Every story you've ever watched or read includes characters that are, in reality, based on somebody the writer knew. Nobody can invent a bunch of human beings out of whole cloth, so writers take real people and change their names (note that it's much more fun when it's someone the author hated). But you'd be surprised to see how totally out of left field the real-life inspirations often are. For example ...
5Jabba the Hutt Was Based on a Renowned Film Noir Actor
It takes a particular kind of crazy person to do Hollywood creature design. Just look at something like the giant drooling slug-gangster Jabba the Hutt -- what kind of drug-addled Hollywood mind thinks up that? It turns out they started with a photo of a regular ol' fat guy and ... just kept making it weirder.
As we have mentioned previously, Jabba was almost an Irish space pimp dressed like a Braveheart extra:
Instead of dumping him in the Rancor pit, this Jabba seems more likely to challenge Luke to a drinking contest.
Thankfully, that incarnation of the character was ultimately banished from the final cut of the first movie, leaving George Lucas plenty of time to rethink the design of a character so fearsome that his name alone made Han Solo shit his pants. The wait more than paid off. By the time Return of the Jedi came out, Jabba had become the legendary disgusting pile of alien slug poop that has challenged Slave Girl Leia erections for 30 years.
The Real-Life Inspiration:
In case you're unfamiliar with that name (which is entirely possible, since the man has been dead for 60 years), Sydney Greenstreet was an English actor best known for his roles in two of the most famous Humphrey Bogart movies ever made, Casablanca and The Maltese Falcon, wherein Greenstreet essentially played human versions of Jabba the Hutt:
Lucasfilm, Warner Bros.
Now that's just rude. Uncannily accurate, but rude.
For example, in The Maltese Falcon, Greenstreet played the coldblooded smuggler/criminal Kasper Gutman (appropriately nicknamed "The Fat Man"); then, in Casablanca, Greenstreet portrayed Signor Ferrari, an infamous underworld figure known throughout the city for his various criminal dealings, which incidentally included slavery, just like a certain obese space worm from the Star Wars universe.
The Ferrari character actually proved such a perfect fit for Jabba that Lucasfilm almost gave the space gangster a fez like the one Greenstreet wore in Casablanca to "indicate his 'Moroccanness,'" because Star Wars is nothing if not racist.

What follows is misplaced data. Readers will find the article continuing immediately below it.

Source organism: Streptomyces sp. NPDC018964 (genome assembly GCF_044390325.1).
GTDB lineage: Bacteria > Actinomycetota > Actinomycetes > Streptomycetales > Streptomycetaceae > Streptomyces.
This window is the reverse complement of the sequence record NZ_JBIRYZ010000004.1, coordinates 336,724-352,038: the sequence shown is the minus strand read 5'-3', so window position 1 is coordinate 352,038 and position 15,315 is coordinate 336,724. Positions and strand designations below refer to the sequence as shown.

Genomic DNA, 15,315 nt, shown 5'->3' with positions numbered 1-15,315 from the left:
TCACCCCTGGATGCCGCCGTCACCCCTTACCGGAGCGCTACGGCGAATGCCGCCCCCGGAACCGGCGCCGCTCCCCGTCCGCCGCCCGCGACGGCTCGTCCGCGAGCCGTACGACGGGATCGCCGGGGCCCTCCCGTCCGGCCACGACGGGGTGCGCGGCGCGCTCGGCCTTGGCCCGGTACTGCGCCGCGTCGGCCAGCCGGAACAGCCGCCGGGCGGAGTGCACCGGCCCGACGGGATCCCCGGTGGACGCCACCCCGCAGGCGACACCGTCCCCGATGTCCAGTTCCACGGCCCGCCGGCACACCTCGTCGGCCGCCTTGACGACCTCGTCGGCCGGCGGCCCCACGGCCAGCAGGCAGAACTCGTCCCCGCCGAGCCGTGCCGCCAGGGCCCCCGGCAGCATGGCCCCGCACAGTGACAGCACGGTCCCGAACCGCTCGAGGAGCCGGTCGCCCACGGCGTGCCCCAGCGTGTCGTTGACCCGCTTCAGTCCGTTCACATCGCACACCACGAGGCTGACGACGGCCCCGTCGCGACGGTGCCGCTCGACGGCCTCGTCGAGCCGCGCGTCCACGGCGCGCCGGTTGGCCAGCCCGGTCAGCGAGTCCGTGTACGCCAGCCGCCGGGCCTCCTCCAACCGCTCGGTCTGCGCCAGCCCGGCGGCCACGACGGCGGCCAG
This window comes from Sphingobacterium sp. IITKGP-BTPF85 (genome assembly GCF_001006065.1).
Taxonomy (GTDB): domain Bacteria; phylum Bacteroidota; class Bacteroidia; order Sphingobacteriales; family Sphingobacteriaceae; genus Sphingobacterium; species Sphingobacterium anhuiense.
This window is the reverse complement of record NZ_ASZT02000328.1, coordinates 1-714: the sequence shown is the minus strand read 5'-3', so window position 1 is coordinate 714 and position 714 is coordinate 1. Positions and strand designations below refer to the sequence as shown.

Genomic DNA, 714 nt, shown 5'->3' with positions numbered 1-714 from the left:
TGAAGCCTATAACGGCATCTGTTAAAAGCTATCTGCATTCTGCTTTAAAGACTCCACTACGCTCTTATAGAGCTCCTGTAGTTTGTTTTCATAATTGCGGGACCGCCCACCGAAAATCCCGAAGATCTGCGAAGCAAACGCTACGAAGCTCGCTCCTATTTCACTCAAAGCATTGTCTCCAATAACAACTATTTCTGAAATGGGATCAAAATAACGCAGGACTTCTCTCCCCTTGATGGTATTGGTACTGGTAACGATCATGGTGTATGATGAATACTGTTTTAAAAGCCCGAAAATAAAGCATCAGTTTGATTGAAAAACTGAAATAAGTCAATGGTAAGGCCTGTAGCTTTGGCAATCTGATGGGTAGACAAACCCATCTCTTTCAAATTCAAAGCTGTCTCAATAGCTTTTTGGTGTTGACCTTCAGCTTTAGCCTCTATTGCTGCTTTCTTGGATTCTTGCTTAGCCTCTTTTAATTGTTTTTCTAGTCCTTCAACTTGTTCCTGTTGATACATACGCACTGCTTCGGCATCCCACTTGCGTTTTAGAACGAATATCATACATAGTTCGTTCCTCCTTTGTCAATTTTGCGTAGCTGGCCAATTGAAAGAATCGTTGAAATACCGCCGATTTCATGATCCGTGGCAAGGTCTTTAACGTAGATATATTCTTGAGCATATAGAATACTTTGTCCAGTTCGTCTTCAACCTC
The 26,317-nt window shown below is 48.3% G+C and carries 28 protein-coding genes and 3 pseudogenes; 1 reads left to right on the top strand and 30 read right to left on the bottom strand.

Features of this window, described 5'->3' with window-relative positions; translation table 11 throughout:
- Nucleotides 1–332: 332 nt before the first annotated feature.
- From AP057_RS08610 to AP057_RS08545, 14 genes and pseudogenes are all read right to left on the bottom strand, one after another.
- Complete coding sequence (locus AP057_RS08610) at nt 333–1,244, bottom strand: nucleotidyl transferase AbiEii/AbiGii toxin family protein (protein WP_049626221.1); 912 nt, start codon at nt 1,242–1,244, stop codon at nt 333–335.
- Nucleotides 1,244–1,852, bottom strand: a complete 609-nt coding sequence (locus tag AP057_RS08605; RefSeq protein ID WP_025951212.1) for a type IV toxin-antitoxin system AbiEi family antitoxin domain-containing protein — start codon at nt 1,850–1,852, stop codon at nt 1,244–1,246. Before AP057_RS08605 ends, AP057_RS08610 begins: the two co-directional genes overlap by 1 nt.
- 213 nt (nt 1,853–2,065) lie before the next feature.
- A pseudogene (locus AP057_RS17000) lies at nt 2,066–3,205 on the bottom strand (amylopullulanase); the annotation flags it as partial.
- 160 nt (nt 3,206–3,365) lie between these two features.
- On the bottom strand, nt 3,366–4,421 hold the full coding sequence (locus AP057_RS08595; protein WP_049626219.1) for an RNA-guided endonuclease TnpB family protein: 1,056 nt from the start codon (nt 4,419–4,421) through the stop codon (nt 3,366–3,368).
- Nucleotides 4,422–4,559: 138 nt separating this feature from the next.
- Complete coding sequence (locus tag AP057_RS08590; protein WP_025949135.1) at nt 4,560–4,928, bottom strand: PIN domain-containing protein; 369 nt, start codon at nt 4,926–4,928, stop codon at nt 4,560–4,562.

Warner Bros., ToyTent
Of all the slave palaces on Tatooine, he walks into mine.
Yeah, we're kind of wishing they'd kept the big red hat. Kind of a whole different movie.
4The Joker Was Based on a Silent-Film Star
The Joker is easily one of the most popular comic book characters of all time, nearly eclipsing the appeal of his nemesis, Batman. In many ways, the Joker was the best thing to happen to Bruce Wayne outside of his parents' murder. Without the constant threat of the Clown Prince of Crime, fans would've stopped reading long ago, and Batman would've had to retire and rent Wayne Manor out to One Direction.
When you've got $100 million in high end bat-tech and your opponent settles for a giant novelty
revolver, you've pretty much hit the nemesis jackpot.
The Real-Life Inspiration:
The entire look of the Joker, from his white skin to his twisted smile and the dark circles around his eyes, is taken directly from a 1928 silent film called The Man Who Laughs, specifically the main character, Gwynplaine, who has his face deliberately cut into a permanent rictus grin:
Heads up: You'll want to put down a towel to catch any terror pee about six seconds ago.
Although there's some debate over who came up with the Joker first, Batman creator Bob Kane claims Bill Finger was the one who suggested Conrad Veidt's portrayal of Gwynplaine, because Finger was a huge fan of German expressionism, a phrase that here means "terrifying shit." Kane liked the idea so much that it resulted in the Joker being nothing short of a carbon copy of Veidt's character when he appeared in Batman #1, which by all accounts is pretty much the way Bob Kane did business.
DC Comics, Universal Pictures
We're just glad he opted not to include that bottom row of teeth. There's only so much evil orthodontics we can take.
How they knew that this obscure character in greasepaint would somehow be the perfect foil to their bat-themed vigilante character is anyone's guess. After 75 years of stories featuring the two, you can't help but be reminded that sometimes creativity is just a matter of knowing what to steal.